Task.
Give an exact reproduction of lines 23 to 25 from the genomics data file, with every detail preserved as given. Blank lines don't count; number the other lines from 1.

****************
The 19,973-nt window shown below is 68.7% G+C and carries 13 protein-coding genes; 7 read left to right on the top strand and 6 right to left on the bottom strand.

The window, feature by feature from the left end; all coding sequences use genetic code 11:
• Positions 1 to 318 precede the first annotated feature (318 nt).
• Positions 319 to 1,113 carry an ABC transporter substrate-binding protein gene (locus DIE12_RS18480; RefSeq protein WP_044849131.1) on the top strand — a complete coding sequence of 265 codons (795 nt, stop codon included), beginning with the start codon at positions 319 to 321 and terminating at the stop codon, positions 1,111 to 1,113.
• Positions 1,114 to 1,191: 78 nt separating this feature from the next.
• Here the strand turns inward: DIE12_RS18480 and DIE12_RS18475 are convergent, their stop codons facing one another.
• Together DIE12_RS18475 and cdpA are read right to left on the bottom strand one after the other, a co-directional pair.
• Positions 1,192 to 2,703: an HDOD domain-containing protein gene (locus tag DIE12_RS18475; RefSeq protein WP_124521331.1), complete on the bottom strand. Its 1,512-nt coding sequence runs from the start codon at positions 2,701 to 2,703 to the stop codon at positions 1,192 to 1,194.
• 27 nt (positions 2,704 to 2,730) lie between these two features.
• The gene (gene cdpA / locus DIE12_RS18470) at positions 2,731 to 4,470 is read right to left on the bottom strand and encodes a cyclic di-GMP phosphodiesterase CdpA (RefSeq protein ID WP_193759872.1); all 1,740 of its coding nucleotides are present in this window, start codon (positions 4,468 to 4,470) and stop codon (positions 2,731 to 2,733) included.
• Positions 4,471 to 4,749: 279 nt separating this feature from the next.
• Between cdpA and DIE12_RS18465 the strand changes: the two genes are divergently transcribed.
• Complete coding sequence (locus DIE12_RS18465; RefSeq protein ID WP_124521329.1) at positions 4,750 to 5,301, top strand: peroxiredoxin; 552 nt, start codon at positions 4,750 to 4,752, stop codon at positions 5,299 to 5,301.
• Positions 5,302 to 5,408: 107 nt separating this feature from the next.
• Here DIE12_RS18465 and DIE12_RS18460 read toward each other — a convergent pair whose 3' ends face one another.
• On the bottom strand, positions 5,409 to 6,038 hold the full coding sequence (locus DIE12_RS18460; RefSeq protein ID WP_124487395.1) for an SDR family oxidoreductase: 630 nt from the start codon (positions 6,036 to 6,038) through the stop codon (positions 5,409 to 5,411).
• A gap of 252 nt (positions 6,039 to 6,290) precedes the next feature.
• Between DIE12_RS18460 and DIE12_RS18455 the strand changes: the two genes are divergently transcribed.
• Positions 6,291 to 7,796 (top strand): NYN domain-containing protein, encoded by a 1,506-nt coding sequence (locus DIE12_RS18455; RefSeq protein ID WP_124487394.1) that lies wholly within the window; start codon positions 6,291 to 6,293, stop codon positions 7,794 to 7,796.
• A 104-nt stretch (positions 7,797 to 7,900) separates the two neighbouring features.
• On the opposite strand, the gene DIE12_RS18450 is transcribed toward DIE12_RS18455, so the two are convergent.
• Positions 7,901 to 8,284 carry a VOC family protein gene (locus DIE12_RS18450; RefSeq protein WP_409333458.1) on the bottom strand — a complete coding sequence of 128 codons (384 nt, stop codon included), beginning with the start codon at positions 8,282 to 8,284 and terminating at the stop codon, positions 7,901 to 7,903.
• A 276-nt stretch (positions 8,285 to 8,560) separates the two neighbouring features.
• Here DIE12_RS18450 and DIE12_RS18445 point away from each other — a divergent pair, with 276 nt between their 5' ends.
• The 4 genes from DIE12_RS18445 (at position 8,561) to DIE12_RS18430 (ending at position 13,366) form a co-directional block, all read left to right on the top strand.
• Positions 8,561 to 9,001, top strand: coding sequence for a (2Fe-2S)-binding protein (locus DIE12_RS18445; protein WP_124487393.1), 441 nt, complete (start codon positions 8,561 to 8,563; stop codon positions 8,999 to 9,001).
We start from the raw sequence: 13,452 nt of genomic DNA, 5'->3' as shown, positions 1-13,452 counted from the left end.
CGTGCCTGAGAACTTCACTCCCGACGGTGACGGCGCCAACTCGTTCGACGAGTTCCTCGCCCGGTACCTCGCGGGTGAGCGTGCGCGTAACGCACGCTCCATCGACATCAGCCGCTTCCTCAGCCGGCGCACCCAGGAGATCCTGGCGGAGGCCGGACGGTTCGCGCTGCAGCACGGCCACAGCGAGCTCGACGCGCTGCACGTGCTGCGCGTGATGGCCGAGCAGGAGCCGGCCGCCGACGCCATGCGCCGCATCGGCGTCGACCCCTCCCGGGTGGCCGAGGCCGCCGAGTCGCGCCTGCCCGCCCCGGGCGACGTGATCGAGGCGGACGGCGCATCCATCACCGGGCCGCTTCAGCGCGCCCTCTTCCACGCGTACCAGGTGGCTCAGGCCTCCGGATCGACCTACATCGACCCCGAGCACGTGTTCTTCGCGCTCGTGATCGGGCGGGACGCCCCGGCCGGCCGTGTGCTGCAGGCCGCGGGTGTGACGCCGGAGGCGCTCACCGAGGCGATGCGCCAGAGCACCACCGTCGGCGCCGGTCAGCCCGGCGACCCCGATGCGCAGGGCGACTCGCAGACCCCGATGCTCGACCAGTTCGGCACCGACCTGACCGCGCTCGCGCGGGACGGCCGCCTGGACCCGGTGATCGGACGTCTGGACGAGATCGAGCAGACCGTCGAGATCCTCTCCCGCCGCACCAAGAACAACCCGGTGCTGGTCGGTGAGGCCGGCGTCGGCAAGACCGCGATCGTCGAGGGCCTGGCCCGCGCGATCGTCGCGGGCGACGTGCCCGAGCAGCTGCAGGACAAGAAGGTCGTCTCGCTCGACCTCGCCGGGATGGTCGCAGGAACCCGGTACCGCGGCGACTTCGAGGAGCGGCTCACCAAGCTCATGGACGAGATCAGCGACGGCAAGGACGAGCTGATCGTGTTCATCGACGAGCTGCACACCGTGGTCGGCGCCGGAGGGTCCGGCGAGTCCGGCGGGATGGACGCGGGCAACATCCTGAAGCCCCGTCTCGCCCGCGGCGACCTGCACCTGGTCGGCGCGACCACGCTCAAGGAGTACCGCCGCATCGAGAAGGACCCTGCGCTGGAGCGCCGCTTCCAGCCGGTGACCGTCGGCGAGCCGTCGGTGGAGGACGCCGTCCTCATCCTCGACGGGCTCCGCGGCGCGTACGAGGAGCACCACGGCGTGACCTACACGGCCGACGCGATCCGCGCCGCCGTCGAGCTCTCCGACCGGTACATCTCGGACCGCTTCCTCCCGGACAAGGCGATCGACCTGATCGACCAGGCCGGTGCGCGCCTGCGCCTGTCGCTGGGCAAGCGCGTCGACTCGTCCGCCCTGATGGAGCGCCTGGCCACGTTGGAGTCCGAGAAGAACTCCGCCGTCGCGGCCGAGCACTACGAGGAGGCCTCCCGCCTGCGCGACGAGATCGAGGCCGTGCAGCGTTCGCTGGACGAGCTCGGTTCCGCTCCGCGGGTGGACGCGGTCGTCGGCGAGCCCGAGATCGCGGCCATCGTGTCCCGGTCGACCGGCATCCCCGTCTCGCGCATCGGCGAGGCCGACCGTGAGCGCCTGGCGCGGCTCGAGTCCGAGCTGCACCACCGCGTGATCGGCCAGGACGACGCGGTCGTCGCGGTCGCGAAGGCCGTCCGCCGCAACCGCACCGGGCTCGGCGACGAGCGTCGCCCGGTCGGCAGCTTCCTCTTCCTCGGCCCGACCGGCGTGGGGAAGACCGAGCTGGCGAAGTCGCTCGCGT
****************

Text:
• A 276-nt stretch (positions 8,285 to 8,560) separates the two neighbouring features.
• Here DIE12_RS18450 and DIE12_RS18445 point away from each other — a divergent pair, with 276 nt between their 5' ends.
• The 4 genes from DIE12_RS18445 (at position 8,561) to DIE12_RS18430 (ending at position 13,366) form a co-directional block, all read left to right on the top strand.